Today I got a card from eBay thanking me for seven years of doing business with it, which reminded me of my first eBay purchase: Francie, Barbie’s Mod cousin, issued in the mid-1960’s. This happened around my 40th birthday, an event that in my mother’s case inspired her to dye her hair blond and acquire a canary. I’d look pretty silly as a blonde, and a canary wouldn’t last long around our four cats, so I ended up going on eBay and acquiring one of my favorite childhood dolls, which led to more acquisitions. Here’s Francie on the left with Barbie in the center and Stacey (Barbie’s British friend)on the right:
I don’t buy many Barbies these days, but before I eased up I had succeeded in replacing many of my childhood dolls, all of which had been stolen from my parents’ house years ago. (Barbie thieves, there’s a little pink circle in hell meant especially for you.) I bought new Barbies too, including this Barbie and Midge, who feature on my website redressed in other Barbie clothes as two of my characters, Queen Isabella and Eleanor de Clare. (Isabella’s the blond Barbie, Eleanor the redheaded Midge.)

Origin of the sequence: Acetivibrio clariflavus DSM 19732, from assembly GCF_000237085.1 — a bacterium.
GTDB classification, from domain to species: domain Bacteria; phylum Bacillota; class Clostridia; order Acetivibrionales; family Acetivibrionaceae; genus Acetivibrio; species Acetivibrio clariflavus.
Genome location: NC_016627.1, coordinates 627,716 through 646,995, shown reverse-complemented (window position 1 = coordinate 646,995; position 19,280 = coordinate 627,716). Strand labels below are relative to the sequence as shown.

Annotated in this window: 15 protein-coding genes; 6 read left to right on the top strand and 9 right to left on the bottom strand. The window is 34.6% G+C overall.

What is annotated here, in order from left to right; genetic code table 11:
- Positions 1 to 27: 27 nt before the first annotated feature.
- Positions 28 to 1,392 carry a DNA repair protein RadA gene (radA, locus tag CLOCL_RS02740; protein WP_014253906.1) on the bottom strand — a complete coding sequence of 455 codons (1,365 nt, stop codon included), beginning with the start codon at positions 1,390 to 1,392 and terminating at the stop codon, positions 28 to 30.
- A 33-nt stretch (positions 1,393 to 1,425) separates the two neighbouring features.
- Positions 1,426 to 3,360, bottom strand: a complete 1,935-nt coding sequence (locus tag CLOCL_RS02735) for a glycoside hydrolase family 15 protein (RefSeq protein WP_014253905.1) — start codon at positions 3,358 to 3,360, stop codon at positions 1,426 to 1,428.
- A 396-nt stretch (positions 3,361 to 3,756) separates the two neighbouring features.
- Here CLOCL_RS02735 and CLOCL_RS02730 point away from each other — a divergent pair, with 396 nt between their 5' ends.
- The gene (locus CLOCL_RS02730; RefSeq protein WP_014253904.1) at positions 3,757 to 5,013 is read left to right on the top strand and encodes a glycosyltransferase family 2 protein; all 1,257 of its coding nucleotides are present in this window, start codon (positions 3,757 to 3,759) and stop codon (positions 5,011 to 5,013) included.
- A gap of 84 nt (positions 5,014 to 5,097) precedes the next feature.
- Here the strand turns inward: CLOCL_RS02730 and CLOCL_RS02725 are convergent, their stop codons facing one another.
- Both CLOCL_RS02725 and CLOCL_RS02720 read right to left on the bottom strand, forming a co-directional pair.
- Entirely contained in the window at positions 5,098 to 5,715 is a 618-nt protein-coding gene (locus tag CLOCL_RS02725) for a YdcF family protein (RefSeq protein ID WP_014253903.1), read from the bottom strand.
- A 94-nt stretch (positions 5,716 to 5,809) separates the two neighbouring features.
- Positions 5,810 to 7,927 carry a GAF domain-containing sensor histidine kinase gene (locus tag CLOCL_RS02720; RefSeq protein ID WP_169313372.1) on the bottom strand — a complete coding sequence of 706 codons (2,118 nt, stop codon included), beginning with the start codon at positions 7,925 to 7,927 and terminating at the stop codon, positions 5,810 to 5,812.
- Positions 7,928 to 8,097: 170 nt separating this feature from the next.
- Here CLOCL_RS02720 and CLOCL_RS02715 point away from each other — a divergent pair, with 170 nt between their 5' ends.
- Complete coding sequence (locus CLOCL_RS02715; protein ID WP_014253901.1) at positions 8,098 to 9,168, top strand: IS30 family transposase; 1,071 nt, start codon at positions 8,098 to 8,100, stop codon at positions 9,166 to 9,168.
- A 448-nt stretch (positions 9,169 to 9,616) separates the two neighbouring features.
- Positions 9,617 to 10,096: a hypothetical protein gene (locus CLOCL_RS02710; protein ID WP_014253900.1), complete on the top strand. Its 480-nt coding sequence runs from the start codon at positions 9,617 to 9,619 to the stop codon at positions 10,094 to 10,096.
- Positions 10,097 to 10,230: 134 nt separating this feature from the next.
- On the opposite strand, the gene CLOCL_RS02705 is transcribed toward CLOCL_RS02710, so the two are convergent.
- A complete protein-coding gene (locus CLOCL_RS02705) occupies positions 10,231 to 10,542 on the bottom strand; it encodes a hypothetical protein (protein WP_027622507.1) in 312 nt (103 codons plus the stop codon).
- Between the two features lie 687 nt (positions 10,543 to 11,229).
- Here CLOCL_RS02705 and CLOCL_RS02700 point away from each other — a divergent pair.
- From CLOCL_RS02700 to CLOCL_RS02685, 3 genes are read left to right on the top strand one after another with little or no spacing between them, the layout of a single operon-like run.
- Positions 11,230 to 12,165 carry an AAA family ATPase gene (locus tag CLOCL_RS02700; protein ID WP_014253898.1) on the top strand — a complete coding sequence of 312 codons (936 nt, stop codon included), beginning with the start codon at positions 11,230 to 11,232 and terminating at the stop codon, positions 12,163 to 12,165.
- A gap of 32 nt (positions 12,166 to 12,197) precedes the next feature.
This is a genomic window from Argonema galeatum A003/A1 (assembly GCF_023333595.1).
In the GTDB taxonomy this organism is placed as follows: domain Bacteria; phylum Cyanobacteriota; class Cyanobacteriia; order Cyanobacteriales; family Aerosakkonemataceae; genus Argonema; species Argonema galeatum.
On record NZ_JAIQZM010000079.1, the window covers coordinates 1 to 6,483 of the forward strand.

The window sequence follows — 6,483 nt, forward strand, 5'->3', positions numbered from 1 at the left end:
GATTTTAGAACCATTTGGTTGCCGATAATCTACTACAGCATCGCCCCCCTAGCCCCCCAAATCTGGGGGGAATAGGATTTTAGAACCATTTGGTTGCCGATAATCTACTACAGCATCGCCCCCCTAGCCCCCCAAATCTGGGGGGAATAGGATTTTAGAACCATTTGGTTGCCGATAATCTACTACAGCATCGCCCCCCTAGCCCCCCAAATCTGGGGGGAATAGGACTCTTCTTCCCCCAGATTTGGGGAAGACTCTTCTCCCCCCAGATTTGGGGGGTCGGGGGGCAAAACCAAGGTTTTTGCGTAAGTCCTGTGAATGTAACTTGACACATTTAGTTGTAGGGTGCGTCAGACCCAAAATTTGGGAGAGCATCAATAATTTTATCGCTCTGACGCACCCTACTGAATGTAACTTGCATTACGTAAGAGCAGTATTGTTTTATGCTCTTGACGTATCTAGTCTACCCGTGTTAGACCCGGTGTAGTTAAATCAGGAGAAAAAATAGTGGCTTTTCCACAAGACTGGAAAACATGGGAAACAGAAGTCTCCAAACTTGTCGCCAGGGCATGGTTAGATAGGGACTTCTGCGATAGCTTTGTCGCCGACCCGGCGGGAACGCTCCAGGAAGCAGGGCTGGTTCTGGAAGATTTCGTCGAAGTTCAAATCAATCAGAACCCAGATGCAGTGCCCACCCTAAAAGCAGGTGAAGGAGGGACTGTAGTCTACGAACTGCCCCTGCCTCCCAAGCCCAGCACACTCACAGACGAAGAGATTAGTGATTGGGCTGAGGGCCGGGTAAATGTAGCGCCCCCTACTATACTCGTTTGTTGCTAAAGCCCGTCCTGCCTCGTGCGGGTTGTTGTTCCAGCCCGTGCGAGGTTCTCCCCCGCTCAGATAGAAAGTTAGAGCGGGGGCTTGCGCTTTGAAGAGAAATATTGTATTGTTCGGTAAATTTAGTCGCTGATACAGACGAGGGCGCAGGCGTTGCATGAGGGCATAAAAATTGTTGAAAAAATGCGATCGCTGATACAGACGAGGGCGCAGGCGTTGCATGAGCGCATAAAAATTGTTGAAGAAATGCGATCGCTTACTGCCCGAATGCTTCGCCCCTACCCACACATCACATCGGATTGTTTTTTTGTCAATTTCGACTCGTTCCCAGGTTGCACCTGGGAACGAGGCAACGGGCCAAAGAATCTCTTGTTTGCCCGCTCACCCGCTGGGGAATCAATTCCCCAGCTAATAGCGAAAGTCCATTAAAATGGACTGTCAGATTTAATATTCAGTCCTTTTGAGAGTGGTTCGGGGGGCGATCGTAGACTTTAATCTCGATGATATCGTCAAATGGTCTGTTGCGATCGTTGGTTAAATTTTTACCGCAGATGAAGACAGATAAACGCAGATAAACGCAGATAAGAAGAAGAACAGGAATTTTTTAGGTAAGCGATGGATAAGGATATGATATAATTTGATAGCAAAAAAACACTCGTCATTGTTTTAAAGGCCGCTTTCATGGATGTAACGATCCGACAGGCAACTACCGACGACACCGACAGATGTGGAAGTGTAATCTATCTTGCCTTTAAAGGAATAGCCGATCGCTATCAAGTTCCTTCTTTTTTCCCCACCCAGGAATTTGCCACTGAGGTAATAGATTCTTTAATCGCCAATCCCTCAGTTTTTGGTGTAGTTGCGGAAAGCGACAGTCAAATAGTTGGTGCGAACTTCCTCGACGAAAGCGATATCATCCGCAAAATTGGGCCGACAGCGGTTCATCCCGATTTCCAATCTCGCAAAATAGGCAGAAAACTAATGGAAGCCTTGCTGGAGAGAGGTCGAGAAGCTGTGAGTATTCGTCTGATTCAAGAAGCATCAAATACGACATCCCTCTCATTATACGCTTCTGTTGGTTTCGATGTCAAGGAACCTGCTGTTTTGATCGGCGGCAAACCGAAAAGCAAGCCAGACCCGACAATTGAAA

So what does this have to do with historical fiction, you might ask? Only this: I credit Barbie with my development as a writer, for long before I could write stories on paper, I was enacting them using Barbie and her friends, who became characters in an ongoing drama that lasted well into my 11th year. As my female dolls greatly outnumbered my male dolls, this occasionally affected my storylines–but just as with historical fiction you have to work within the known facts, with the Barbie world, you have to work within there being only so many Kens to go around.